Q&A with the founder of the Rogersville Community Blessing Box

Jeff Bobo • Mar 22, 2020 at 3:00 PM

ROGERSVILLE — On Wednesday afternoon, the Rogersville Community Blessing Box was packed with canned food, noodles, rice, beans, shampoo, instant coffee and other food and toiletry items.

Shortly after noon on Thursday, the Blessing Box was down to a few cans of chickpeas and a couple of bags of freeze-dried black beans and a handful of miscellaneous items.

By Thursday evening, it was fully stocked again, this time with cereal, soup, soap and sugar, among other items.

This has been the constant cycle since Oct. 6 of last year when the women’s group at the First Christian Church installed the Blessing Box at 201 S. Depot St. in front of their church.

Those in need aren’t required to fill out any forms or meet financial guidelines. They simply open the box, take what they need, and leave the rest for the next person.

Blessing Box founder Ruth Mowell-Byrns told the Times News that the purpose of the Blessing Box is to provide a place where neighbors can help meet the needs of neighbors, whether it be food, toiletries, hats, gloves and socks, or even a roll of toilet paper or two.

Byrns took the time Wednesday to participate in a little Q&A.

KTN: How did the Blessing Box get started?

Byrns: Our women’s group at church wanted to come up with a way to help the community as a whole. We already do our Laundry Ministry, and we have all the churches involved in that. But we wanted to do something to address hunger.

KTN: After everything that’s been going on with the COVID-19 crisis, have you been able to keep it stocked?

Byrns: We have and it gets emptied every day.

KTN: How does it get stocked?

Byrns: I had put out a request to the residents of Rogersville through “My Rogersville” Facebook page, just asking for someone to take one day each month to fill the box. I got what I call “The 31” — a combined 31 individuals and businesses — who fill that box every day.

KTN: What kind of items do they put in there?

Byrns: Oh my goodness, all kinds of things. Noodle soups. Canned meats like tuna, Treet and Spam. Vienna sausages, canned ham, canned fish. Basically any kind of item that fits in there and falls into the category of nonperishables.

KTN: What about toilet paper?

Byrns: We have that too. The bottom shelf is for putting things in for hygiene. We put in dental kits. We have a dentist, Dr. Saunders, who supplied us with dental kits. They get a toothbrush, toothpaste, and floss.

KTN: What time does it get stocked?

Byrns: It varies. That’s up to the individual who signed up for that day. It just depends on their schedule, when they want to do it. For me, I fill the box at all times, all during the day. I’ve got one person who does the evening. I’ve got one person who does the morning.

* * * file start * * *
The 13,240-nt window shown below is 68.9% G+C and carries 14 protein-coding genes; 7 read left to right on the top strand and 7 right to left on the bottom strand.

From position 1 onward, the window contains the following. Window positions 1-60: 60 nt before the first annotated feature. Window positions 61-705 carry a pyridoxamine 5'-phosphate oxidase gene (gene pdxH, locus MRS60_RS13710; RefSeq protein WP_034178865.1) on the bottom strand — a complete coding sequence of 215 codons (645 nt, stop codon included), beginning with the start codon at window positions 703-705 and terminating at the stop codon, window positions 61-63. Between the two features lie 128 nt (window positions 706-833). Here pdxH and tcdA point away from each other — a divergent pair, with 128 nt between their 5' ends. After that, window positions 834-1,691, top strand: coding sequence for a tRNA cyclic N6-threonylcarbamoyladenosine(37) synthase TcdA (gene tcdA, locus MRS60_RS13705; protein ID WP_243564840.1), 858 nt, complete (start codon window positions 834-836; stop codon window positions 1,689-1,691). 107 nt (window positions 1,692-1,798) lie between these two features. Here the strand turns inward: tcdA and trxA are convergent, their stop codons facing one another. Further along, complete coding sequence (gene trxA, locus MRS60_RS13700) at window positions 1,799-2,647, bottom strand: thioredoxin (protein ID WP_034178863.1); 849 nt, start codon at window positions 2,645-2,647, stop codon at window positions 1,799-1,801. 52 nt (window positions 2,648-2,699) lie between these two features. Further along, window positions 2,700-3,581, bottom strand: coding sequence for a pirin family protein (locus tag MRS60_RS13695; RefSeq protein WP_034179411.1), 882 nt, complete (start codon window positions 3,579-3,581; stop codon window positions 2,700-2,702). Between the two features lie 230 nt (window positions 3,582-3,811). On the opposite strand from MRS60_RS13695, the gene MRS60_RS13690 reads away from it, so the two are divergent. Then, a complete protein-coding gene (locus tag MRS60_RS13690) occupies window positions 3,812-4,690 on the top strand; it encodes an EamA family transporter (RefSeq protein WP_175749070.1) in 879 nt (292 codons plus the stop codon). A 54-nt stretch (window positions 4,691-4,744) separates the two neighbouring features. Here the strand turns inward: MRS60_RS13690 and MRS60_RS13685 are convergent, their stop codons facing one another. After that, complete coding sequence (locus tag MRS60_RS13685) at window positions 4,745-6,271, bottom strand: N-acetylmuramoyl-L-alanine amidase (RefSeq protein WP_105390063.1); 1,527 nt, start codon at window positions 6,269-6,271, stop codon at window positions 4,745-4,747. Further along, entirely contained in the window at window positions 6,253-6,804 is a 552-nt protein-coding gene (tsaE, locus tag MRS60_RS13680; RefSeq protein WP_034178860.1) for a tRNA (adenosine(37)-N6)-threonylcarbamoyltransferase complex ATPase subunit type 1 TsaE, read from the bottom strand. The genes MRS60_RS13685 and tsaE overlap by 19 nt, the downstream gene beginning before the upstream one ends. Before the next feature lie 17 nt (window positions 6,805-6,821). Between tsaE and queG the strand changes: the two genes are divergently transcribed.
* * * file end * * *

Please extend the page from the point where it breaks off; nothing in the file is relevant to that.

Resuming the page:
KTN: I wonder how many people it takes to empty it.

Byrns: At first we had some problems. We went through people who were abusing it. We had one person who would come and just empty the box. So, we just waited for him to show up, and we told him we couldn’t have him do that anymore. They’ve been pretty good about not doing that anymore after that.

KTN: What was that person’s justification for taking everything?

Byrns: It was a person who didn’t need it. He would just take the whole thing, and he said he felt like he wasn’t abusing it. I said, if you take it all, that’s everything for the whole day, and nobody else can have anything. Do you think that’s OK? He really thought it was OK.

KTN: Did he change his ways?

Byrns: I haven’t been able to catch him doing it, and we’ve had food there all the time, so I’m going to assume that means he stopped.

KTN: Now that you solved that problem, do you have any idea how many people are benefiting from the Blessing Box?

Byrns: I would think that we have at least 10-20 people who come to the box on a regular basis and try to get something. And for the most part they’ve been taking only what they need, so I’m going to give them credit. That’s rare. We’ve been really lucky that we’ve had the cooperation that we’ve had.

KTN: Do you have more people (in need) than stuff, or more stuff than people?

Byrns: We have more people than we have stuff. We can always use more stuff. The things they really look for the most is canned meats. I’ll go get day-old bread and put a bunch of loaves in there, and it goes like a flash.

KTN: Do you need more contributors, or is “The 31” enough?

Byrns: We can always use more contributors.

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